Five writers have been shortlisted for an award that celebrates fresh writing with a ‘unique and original vision‘.
NZSA congratulates shortlisted writers Joanna Aitchison, Tom Baragwanath, James Norcliffe, Lizzie Harwood, and Wes Lee.
89 applications were received and the shortlist judging panel of Tina Shaw and Ruby Porter commented: ‘We saw an inspiring range of work in the applications and a range that explored many different genres and themes. It is exciting to see such creativity is alive and well in Aotearoa’s writing scene’.
The shortlisted entries now go to the final judging panel to decide on the winner, who will be announced at the beginning of May.
About the NZSA Laura Solomon Cuba Press Prize
The NZSA Laura Solomon Cuba Press Prize celebrates the life and work of the writer Laura Solomon. This prize is judged within the criteria set by Laura Solomon, for new writing with a ‘unique and original vision’. Both published and unpublished writers were invited to enter completed manuscripts written across genres (fiction, creative nonfiction, poetry, drama or children’s writing).
The NZSA Laura Solomon Cuba Press Prize:
- paves the way for new and exciting writing to make its way into the marketplace
- awards the winner a cash award as an ‘advance’ of NZ$1000 and a publishing contract supplied by The Cuba Press
- pays for the book production and printing. The Cuba Press will edit, design, print, market, distribute and promote the book and e-book and pay standard author royalties.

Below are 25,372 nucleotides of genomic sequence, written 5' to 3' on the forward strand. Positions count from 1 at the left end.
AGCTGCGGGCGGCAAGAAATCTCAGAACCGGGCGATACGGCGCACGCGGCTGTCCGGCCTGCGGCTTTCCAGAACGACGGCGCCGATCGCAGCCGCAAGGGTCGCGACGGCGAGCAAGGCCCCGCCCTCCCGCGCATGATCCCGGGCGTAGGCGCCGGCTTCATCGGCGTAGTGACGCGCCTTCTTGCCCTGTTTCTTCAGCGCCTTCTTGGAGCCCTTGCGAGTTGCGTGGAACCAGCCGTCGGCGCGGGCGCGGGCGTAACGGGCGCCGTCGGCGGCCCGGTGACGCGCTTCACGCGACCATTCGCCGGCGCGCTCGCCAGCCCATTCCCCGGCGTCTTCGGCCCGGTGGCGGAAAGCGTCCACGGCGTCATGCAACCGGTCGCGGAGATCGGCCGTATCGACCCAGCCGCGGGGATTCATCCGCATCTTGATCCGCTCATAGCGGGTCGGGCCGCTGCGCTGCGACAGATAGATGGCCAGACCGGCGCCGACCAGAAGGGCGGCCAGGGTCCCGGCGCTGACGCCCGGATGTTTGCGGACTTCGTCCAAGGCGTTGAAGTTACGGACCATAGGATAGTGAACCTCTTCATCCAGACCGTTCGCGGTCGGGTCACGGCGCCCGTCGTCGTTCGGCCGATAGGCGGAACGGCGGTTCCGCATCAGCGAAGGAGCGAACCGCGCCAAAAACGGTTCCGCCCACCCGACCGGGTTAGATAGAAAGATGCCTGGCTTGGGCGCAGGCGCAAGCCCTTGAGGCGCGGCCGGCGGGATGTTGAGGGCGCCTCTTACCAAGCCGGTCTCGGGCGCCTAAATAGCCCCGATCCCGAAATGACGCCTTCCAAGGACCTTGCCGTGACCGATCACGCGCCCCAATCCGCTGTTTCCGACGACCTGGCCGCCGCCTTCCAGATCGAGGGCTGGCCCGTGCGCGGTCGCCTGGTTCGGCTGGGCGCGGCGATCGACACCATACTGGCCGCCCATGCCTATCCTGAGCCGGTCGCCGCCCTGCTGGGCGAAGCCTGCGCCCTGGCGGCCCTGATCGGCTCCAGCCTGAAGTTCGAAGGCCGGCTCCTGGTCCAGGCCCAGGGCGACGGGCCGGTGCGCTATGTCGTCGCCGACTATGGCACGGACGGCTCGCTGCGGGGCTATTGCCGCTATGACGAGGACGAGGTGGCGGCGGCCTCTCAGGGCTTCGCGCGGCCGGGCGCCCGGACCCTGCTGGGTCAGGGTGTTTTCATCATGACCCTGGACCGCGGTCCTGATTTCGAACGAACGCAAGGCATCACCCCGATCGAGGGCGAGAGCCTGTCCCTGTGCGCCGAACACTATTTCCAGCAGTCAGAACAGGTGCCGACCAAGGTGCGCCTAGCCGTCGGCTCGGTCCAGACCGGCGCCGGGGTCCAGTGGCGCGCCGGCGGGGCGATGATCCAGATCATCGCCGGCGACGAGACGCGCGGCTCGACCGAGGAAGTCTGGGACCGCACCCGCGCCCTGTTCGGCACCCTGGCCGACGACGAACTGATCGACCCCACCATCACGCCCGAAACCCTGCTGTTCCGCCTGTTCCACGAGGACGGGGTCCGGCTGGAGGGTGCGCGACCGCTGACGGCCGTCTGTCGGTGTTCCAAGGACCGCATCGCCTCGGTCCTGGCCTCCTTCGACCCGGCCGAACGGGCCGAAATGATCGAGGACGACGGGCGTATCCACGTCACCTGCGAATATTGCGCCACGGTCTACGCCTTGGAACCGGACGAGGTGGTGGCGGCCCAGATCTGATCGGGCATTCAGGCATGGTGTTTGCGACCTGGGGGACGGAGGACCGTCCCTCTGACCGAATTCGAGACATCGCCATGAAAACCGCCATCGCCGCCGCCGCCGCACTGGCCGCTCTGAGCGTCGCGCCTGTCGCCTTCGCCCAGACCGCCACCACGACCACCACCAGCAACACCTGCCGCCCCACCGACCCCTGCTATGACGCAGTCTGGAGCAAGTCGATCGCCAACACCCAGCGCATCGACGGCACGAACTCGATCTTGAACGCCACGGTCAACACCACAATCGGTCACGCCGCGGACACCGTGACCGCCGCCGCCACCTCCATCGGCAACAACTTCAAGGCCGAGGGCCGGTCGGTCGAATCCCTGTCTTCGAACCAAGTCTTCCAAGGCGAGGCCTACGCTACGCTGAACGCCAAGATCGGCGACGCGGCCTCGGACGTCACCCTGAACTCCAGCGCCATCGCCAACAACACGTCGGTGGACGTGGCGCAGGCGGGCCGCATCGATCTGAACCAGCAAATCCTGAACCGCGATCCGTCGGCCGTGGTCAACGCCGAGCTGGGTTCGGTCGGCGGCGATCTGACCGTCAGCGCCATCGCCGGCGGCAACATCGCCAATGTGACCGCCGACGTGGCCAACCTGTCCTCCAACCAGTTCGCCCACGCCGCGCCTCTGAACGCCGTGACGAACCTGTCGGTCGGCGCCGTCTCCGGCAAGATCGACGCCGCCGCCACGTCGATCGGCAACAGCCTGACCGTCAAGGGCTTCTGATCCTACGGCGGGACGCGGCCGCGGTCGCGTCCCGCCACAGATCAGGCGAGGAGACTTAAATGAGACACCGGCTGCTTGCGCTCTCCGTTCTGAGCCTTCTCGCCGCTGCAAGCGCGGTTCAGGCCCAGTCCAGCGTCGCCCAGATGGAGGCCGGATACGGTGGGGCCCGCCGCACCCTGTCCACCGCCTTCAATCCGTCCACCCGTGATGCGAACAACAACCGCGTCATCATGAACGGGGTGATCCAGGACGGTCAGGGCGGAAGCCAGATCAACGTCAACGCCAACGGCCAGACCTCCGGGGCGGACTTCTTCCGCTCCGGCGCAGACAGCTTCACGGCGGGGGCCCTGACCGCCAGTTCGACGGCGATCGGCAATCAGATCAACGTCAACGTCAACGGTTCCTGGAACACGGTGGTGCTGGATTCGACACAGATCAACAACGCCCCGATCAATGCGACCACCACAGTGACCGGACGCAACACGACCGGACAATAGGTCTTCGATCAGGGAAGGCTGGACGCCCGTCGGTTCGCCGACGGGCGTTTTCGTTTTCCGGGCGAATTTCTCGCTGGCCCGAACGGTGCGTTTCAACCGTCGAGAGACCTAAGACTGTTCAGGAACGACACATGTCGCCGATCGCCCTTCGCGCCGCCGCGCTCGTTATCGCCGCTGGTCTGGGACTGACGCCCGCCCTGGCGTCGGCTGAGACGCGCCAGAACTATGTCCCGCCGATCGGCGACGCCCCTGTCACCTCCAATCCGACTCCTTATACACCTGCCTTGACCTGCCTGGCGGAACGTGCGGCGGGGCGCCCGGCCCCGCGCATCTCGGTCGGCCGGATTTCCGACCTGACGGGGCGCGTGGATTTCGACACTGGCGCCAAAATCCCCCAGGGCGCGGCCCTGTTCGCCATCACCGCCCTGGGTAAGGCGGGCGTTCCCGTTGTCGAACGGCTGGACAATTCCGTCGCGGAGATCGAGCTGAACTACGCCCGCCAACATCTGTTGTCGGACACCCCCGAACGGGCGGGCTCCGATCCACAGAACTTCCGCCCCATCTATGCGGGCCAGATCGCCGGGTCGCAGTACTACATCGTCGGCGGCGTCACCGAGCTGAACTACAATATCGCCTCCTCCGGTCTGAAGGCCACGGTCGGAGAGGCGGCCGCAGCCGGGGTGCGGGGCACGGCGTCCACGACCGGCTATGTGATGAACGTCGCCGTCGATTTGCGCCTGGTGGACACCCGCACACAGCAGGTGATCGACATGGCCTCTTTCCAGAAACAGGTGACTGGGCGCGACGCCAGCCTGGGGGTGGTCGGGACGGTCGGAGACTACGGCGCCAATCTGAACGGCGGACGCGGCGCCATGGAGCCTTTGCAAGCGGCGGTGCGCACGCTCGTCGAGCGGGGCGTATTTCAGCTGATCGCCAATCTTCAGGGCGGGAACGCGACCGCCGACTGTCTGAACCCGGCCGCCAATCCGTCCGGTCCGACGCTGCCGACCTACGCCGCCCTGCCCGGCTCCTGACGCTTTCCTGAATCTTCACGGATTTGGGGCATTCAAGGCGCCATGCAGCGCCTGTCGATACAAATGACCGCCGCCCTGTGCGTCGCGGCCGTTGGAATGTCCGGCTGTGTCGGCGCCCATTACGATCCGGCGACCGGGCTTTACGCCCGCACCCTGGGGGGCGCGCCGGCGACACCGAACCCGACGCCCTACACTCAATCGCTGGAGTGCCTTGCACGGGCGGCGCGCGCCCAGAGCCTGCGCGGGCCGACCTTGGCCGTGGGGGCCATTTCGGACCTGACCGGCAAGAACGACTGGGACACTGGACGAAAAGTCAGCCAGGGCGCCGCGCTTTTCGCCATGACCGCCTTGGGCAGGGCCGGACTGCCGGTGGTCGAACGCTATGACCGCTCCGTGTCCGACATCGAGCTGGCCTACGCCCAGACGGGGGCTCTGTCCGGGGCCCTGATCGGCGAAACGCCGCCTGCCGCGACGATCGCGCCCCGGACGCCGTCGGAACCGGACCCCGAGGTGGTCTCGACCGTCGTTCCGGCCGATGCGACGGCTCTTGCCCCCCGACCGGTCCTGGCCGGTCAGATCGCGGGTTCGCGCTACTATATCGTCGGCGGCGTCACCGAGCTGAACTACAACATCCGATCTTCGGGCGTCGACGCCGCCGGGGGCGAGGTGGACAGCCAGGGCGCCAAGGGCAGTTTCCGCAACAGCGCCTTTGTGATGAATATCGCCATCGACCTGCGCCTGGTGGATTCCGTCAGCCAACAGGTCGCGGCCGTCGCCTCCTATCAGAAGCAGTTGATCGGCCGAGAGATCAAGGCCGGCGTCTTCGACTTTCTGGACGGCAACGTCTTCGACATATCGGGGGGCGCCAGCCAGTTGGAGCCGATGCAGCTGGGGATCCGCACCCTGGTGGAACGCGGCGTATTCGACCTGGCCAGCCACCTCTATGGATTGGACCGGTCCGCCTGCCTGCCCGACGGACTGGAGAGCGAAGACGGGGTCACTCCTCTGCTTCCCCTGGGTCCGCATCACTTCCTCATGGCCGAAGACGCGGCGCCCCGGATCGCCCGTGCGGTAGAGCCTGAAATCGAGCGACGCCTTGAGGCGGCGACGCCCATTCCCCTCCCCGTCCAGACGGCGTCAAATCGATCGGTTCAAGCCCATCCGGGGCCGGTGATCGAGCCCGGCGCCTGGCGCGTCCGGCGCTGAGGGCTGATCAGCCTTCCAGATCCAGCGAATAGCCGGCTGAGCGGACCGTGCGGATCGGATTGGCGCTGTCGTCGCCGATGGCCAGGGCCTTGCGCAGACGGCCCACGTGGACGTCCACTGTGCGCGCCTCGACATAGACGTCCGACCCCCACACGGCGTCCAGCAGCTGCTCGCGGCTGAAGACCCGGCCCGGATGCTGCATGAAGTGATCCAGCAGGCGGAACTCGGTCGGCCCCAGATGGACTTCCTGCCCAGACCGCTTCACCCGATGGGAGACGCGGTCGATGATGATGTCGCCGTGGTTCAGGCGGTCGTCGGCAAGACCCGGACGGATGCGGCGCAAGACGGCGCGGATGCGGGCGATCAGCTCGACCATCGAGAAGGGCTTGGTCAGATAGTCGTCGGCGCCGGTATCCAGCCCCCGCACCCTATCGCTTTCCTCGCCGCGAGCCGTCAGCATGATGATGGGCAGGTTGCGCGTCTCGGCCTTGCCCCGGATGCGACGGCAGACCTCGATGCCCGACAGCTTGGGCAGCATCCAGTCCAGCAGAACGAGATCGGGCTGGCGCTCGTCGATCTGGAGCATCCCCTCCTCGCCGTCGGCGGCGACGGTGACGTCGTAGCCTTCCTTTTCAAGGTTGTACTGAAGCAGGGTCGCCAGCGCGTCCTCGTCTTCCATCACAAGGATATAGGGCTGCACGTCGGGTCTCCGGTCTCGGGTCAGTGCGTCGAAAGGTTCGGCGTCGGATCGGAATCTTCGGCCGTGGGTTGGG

In July 2019, NZSA received a bequest from the estate of writer Laura Solomon to establish a new annual literary prize. Sister and family trustee, Nicky Solomon, expresses the family’s delight at the nature of the bequest. “It was something Laura was really passionate about and I love the idea that something she wanted would be happening. It’s a legacy that she is able to leave for other writers.”
“She has created something positive to help other people, which she would be really proud of,” says Nicky. “It will give her an ongoing presence – not just for us as a family but for the writing community, which was so important to her.”
Laura Solomon was a longstanding and active member of the New Zealand Society of Authors Te Puni Kaituhi O Aotearoa (PEN NZ Inc), and she is much missed by the society. Laura kept writing novels and plays throughout her life, despite being affected by a brain tumour that was discovered while she working at a high-end IT job in London.
In her review of Laura’s short story collection Alternative Medicine, Jessica Le Bas wrote: “The hallmark of Solomon … was to pull no punches and aim for the jugular when it came to working up the surreal, and the macabre.”
The directors of The Cuba Press, Sarah Bolland, and Mary McCallum, are delighted to be involved with the Laura Solomon Prize. “Laura Solomon was one of those rare talents with a wild imagination,” says Mary McCallum, “who sadly didn’t have enough time to make her mark on the literary world. We think this is a very positive step to set up a prize in her name, and we are looking forward to working with the New Zealand Society of Authors and the Laura Solomon Trust to discover and publish talented new writers with wild imaginations who need this kind of practical support to make their mark.”
Right up until her death, Laura was planning new writing projects and pursuing her dream of being a full-time writer. In a 1996 interview, Laura said, “I’ve always written and I’ll continue to write. I wrote my name when I was three and never looked back.”